• 5 The Illinois Supreme Court has repeatedly been called upon to construe the tax-deed provisions of the Revenue Act as amended in 1951. In its decisions, the court has sought to carry out the express legislative intent that a tax deed conveys merchantable title and has upheld the validity of tax deeds under varying circumstances (see Zeve v. Levy and cases cited therein). In those cases where the owner does not receive notice of the tax sale prior to the expiration of the redemption period, the court has ruled that the tax purchaser's "failure to attain knowledge concerning certain facts is not necessarily indicative of a lack of diligent inquiry [citation]; and, even if a more persistent effort could have been made in the conduct of the search and inquiry, this is not proof of fraud unless there exists evidence of wrongful intent or a deceptive design [citation]." Exline v. Weldon, 57 Ill.2d 105, 110, 311 N.E.2d 102, 105 (1974); Zeve v. Levy; Dahlke v. Hawthorne, Lane & Co. In Exline, Zeve and Dahlke, the tax purchaser had made some effort to find the owner, such as making inquiry of the occupant of the premises (Zeve and Dahlke), checking a telephone directly (Exline), mailing notices (Zeve), and in each case the owner was served by publication. The failure to do more was held not sufficient to establish fraud. We believe the case before us must be distinguished from the preceding cases because here the respondent failed to make any effort to find the owner, and thus made no attempt to comply with statutory procedure. Construction of the Revenue Act as favoring validity of tax deeds once they have been issued is not synonymous with disregard of statutory procedure prior to their issuance. In re Application of County Collector, 18 Ill. App.3d 272, 309 N.E.2d 722 (1st Dist. 1974).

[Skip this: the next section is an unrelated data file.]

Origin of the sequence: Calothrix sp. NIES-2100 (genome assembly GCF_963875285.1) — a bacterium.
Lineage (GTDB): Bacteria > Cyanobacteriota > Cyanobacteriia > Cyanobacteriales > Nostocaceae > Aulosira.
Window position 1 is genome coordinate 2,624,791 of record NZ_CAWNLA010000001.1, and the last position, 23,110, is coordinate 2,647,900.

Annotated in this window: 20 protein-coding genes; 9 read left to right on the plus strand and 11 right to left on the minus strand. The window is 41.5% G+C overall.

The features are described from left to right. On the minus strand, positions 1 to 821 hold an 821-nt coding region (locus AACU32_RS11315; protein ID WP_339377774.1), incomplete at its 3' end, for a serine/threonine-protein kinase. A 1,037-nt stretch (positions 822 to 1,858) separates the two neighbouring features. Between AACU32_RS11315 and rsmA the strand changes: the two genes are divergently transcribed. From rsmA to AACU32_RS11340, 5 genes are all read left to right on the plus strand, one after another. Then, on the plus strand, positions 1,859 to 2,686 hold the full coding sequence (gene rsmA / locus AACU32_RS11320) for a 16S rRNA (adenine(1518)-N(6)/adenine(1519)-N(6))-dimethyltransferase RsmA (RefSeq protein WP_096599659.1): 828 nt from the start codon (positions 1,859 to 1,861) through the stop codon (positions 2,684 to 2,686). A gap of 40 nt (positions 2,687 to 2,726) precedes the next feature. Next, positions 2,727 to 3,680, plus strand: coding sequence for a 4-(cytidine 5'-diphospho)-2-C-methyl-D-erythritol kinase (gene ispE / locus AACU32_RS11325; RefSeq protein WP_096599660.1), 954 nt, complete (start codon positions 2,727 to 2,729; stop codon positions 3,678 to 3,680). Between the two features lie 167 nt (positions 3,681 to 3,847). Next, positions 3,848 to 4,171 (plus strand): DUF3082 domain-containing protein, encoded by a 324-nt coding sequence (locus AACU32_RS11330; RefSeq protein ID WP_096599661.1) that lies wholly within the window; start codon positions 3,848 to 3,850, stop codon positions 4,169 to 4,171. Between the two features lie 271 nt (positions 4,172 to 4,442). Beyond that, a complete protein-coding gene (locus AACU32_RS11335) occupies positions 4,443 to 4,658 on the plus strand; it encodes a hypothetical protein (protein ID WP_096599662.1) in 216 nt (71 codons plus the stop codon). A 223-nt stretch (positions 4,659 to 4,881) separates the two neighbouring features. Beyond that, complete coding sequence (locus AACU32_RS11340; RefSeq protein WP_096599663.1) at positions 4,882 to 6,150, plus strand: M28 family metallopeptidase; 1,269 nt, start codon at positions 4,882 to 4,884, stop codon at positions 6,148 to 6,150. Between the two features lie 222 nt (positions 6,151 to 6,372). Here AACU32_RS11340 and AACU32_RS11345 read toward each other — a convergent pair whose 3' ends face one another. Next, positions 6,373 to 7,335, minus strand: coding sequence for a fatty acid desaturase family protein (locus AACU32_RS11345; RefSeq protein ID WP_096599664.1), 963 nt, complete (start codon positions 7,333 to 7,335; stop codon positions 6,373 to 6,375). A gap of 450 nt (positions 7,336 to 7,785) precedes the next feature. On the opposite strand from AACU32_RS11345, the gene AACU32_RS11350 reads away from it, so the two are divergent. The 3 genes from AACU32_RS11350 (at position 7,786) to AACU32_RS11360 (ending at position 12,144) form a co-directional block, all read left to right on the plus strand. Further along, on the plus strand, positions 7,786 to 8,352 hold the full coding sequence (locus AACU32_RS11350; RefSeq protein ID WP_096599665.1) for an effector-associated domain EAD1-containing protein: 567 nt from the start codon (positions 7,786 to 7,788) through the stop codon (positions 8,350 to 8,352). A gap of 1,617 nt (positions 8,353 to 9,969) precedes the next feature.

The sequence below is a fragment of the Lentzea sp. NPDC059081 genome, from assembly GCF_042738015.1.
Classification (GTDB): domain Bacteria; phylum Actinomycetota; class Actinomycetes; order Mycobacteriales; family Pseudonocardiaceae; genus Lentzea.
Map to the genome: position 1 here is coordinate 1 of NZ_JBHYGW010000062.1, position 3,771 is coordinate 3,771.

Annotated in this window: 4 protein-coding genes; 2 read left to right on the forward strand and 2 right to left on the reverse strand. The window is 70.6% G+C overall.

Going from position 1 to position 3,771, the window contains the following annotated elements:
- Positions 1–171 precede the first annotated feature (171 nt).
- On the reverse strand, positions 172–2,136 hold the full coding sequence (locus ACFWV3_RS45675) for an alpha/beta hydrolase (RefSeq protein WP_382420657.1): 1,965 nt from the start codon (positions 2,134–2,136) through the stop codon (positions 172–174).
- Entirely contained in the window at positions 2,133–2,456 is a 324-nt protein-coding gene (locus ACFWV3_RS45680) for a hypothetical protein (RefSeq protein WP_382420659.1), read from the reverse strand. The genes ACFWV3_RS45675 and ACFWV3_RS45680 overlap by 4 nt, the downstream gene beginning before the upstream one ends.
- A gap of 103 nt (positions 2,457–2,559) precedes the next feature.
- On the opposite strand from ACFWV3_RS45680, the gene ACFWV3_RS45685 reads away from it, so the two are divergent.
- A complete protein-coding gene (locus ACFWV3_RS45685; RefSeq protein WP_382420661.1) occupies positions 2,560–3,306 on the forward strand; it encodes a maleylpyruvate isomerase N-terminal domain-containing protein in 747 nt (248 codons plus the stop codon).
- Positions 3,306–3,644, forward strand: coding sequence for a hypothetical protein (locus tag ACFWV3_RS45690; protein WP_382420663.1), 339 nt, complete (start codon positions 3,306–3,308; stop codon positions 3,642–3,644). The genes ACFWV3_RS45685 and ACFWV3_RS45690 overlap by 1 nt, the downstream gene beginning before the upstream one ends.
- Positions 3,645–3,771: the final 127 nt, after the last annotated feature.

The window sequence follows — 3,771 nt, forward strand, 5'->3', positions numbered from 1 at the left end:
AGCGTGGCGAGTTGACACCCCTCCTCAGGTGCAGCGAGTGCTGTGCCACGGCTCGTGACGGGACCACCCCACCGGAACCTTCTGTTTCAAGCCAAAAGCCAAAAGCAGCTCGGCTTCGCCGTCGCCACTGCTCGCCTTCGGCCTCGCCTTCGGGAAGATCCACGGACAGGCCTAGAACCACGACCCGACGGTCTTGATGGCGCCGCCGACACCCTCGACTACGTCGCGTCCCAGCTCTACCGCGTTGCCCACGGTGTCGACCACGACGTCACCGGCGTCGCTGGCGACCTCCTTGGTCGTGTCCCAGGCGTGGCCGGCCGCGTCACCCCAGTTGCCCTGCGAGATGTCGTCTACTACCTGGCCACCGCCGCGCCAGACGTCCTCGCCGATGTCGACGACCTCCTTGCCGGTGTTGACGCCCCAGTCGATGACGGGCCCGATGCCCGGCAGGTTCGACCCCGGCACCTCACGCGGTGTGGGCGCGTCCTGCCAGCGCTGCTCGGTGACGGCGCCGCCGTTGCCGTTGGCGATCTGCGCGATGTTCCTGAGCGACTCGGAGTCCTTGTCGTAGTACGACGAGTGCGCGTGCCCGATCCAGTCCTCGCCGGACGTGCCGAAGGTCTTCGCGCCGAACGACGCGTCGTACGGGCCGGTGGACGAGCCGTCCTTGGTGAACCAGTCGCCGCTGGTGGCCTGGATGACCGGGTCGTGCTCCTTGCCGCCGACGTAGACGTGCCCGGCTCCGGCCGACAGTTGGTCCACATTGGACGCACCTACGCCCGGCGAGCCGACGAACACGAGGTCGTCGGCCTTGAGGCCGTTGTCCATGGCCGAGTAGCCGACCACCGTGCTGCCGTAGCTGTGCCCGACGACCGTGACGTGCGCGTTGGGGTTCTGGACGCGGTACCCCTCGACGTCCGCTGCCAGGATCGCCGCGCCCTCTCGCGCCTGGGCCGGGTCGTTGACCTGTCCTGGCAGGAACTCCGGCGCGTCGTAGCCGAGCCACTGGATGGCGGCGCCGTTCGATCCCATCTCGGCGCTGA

In Exline v. Weldon, the owners of the property had purchased a vacant lot in Lake County in January, 1966, and the deed was recorded. The property was sold for taxes in November, 1967, and the tax purchaser obtained a tax deed in December, 1969. Although the tax purchaser served the owners notice by publication, he did not reveal the owners' existence to the court issuing the tax deed but instead testified that: